Sunday, July 21, 2013

A letter to Ahmed Shaheed regarding Zainab Jalalian by Soraya Fallah, Los Angeles, California, USA
Concern over the imminent execution of a female Kurdish political prisoner Zainab Jalalian
Sunday, July 21, 2013
On Friday July 19, 2013, Dr. Ahmad Shaheed , United Nations Special Rapporteur on Iran was present in Los Angeles to give a lecture at UCLA and meet with concerned Iranians about human rights abuses in Iran.
In one of the meetings, Soraya Fallah, women rights advocate, was present along with other members of human rights groups to submit a few requests related to the situation of Kurdish women in Iran. Soraya prepared an article on the double discrimination Kurdish women face in Iran as a result of both their gender and ethnicity. She requested special attention to legally mandated violence such as honor killing and the lack of investigation in alleged self mutilation cases. She submitted a letter which was signed by many concerned human rights activists and writers on the same topic. 
Soraya also wrote a letter to Dr. Ahmad Shaheed regarding Zainab Jalalian who has been in prison since 2007 and is now on dead row. The letter was as follow:

Concern over the imminent execution of a female Kurdish political prisoner Zainab Jalalian

Honorable Dr. Ahmad Shaheed

I am seeking your support regarding one of the women among the listed Kurdish political prisoners in imminent danger of execution.
Zaynab Jalalian, a 30 years old Kurdish woman, was arrested in Kermanshah in early 2007. She was dispatched to the infamous Sanandaj prison soon after. This is the same prison which bears witness to other Kurdish execution, and the tragedy of two sisters Nasrin and Shahla Ka’bi 4 who were violently annihilated.

Three years ago, in a show trail that lasted only a few minutes, Zaynab was condemned to death. Her offense was for the illusory “crime” of enmity against God – moharebeh - and affiliation with a supposed “anti-revolutionary” organization. Her death sentence was approved by the highest judiciary of the Islamic Republic of Iran in the absence of her lawyers Dr. Mohammed Sharif and Mr. Khalil Bahramy.

Ever since the harrowing execution of Shirin (Alam Hooli), Zaynab’s friend and fellow inmate, the shadow of death is looming larger over her; however, Zaynab’s pleas for justice continue to go unnoticed by activists, political figures, and human rights organizations. It seems that many choose to continue to remain blind to Zaynab’s fate, out of fear of being falsely labeled, accused of guilt by association.
It is saddening, but not uncommon to witness such discriminatory treatments. This seems to be, and has always been, the fate of the long list of Kurdish political prisoners : executed or awaiting execution.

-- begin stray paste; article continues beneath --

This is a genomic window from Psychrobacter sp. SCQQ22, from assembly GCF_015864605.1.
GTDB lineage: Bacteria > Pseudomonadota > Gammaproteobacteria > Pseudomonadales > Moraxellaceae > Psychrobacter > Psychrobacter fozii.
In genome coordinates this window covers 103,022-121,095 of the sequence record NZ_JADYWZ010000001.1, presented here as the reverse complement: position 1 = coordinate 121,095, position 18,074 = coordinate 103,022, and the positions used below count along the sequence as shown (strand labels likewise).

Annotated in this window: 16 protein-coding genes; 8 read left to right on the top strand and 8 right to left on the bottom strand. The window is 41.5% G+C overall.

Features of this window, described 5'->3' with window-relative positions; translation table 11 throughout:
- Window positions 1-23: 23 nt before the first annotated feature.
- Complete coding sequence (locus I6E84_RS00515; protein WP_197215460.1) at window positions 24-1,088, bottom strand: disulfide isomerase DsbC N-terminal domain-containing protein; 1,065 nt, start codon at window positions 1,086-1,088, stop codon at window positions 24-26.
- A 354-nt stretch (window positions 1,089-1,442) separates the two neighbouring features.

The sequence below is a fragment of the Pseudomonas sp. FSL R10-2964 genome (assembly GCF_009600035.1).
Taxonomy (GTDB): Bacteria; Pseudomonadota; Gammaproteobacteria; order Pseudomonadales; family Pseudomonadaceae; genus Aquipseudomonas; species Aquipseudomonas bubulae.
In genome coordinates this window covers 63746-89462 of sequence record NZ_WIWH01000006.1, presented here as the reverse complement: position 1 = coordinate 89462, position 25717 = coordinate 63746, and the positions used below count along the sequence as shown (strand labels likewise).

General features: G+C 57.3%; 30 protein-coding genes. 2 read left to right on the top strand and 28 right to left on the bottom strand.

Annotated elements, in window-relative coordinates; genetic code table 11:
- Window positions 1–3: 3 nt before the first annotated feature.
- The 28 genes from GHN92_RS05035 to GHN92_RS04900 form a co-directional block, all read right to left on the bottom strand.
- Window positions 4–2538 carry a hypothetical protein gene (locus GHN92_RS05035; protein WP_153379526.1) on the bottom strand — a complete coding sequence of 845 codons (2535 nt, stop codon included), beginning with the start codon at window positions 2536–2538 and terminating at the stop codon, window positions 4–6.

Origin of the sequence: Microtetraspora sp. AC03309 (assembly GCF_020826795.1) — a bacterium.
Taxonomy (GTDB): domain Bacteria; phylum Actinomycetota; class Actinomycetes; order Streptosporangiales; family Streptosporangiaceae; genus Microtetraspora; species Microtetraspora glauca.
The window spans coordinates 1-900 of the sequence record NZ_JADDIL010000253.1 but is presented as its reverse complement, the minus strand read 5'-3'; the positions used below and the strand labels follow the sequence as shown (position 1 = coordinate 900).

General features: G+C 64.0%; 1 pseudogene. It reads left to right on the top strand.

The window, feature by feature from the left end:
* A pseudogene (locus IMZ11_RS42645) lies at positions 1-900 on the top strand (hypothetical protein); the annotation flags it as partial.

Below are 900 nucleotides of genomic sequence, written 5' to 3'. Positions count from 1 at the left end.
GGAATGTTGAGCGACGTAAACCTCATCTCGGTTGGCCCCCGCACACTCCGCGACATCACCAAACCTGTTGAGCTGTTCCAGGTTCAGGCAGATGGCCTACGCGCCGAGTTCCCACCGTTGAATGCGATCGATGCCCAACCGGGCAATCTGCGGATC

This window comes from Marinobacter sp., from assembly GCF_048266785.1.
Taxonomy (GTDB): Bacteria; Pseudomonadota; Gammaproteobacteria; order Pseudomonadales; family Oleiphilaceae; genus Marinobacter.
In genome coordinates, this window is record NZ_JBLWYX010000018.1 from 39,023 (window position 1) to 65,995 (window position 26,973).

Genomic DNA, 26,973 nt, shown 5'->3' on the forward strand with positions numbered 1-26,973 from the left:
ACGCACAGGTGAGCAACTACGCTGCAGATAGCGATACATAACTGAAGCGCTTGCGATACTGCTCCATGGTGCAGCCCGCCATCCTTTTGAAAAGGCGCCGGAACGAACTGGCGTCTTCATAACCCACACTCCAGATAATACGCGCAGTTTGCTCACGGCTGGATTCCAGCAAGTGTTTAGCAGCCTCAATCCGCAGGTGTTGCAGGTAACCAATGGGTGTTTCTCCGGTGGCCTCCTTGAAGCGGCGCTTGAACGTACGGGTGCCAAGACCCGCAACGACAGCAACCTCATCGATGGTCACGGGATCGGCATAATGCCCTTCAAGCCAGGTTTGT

Unfortunately, no urgent action has been taken to change Zaynab’s conditions.Thus Zaynab Jalalian and the likes of her are grappling with the nightmare of being slaughtered in obscurity, the worst nightmare for any political prisoner .
In her short epistle of pain and suffering, Zaynab states that, “I asked the judge to allow me to see my mother and my family for the last time, to say goodbye to them before I die; the judge told me to‘Shut the…up!’”
Like other Kurdish women, in addition to facing the widespread gender inequality in Iran, Zaynab has been doubly subjected to various forms of cultural, social, economic, ethnic, and religious discriminations, and experienced extraordinary inequality in educational opportunities. Now too, instead of being provided with an opportunity to redress these injustices, or like every human being be able to meet her full potential, Zaynab awaits the gallows.

My own personal memories (from prison) make it possible to visualize some of her nightmares. I am not sure where she is being held captive, but if she is in one of Kurdish area’s prison, she will be taken to the bathroom, blindfolded, twice a day. She is most likely being kept in a crypt for solitary confinement. There she must lie down on the bare ground, since a bed is something that she can be blessed with only when she is being tortured. This prison is wholly sealed off from inspection by any watchdog organization; it is not even inspected once a year. Last June, in a cell next to Zaynab’s, a Kurdish prisoner, without a trial of any kind, was accused of separatism and consequently subjected to suffocation under the alcohol-boarding method. Zaynab constantly thinks of him, and of another acquaintance of hers, who was executed last May after months of torture.
Such nightmares are experienced daily; these atrocities, which have gone completely unnoticed, frequently take place in the large and small prisons of Kurdistan.

I feel overwhelmed with pain whenever I read any news about Zaynab or when I look at the pictures of her innocent face; it is as if she is the bearer of all incarcerated Kurdish girls’ pains and embodies their suffering.

Thinking of her reminds me of those frightening, chilly nights in Kurdistan’s prisons; the torturous sounds of the interrogators’ feet and the loud reciting of the Quran – I had no idea from which cell it was coming. I think of the military blanket and the curved strips and the broken lines on the walls and those moments when I was forced out of my cell to be tortured. At every moment, I felt a hostage of my fears of the interrogators’ indecent hands, and my thoughts of insufferable moments of violence, coupled with the hopes for freedom.

In the light of your willingness to risk your own life to support and defend many political cases in the past, I am emboldened to ask for your support.

With warmest regards,

Soraya Fallah

Chair of Women leading life